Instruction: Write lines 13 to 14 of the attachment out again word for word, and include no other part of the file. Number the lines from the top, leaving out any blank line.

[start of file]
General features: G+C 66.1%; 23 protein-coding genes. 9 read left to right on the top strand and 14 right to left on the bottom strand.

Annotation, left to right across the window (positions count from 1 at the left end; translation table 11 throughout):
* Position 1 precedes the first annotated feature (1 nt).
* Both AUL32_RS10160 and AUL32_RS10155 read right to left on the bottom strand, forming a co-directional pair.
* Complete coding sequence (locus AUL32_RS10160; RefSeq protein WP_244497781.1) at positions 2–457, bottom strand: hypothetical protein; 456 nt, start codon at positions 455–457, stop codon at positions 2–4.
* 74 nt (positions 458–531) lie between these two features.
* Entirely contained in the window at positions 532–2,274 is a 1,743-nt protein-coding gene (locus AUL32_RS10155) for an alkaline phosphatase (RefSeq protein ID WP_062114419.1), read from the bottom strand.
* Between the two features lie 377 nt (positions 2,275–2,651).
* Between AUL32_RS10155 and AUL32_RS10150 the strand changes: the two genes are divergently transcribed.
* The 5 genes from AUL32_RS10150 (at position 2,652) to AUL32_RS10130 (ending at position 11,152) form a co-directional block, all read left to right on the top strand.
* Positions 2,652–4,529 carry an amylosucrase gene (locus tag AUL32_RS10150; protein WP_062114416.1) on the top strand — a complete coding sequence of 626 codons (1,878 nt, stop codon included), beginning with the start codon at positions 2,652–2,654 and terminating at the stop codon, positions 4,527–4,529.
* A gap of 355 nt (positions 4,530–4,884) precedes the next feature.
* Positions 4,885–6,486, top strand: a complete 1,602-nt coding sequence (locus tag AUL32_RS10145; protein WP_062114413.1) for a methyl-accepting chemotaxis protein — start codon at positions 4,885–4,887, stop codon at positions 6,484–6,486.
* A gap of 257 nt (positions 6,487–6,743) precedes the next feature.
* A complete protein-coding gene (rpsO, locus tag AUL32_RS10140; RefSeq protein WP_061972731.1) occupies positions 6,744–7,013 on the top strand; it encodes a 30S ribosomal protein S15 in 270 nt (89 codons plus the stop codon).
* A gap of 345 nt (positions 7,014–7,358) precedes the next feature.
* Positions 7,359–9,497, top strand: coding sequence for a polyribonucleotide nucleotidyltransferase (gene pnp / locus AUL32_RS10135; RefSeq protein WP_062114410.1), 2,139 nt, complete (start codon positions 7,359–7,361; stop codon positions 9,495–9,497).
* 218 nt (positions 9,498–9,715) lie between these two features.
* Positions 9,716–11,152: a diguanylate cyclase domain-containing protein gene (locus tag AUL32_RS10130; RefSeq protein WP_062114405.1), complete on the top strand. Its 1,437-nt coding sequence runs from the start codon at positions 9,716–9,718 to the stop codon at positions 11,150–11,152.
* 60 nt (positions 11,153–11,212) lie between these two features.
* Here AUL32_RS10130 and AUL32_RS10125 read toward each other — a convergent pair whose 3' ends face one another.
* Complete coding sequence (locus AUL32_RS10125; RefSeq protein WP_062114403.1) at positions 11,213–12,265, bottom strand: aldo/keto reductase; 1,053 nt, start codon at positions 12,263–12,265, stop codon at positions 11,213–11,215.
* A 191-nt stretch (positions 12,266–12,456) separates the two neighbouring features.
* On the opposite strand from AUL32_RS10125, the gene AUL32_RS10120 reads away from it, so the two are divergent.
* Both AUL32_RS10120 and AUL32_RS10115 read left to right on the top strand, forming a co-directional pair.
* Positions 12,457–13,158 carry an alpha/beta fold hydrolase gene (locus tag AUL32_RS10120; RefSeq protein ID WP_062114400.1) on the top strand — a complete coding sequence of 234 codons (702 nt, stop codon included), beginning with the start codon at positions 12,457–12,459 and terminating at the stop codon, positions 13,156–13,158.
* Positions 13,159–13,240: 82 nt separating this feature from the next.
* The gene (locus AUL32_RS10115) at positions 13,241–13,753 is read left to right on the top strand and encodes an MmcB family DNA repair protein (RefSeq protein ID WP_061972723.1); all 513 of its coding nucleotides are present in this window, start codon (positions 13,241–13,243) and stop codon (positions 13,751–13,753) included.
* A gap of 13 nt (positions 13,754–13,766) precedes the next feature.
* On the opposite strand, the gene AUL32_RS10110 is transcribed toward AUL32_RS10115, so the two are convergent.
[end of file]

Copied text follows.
* Positions 4,885–6,486, top strand: a complete 1,602-nt coding sequence (locus tag AUL32_RS10145; protein WP_062114413.1) for a methyl-accepting chemotaxis protein — start codon at positions 4,885–4,887, stop codon at positions 6,484–6,486.
* A gap of 257 nt (positions 6,487–6,743) precedes the next feature.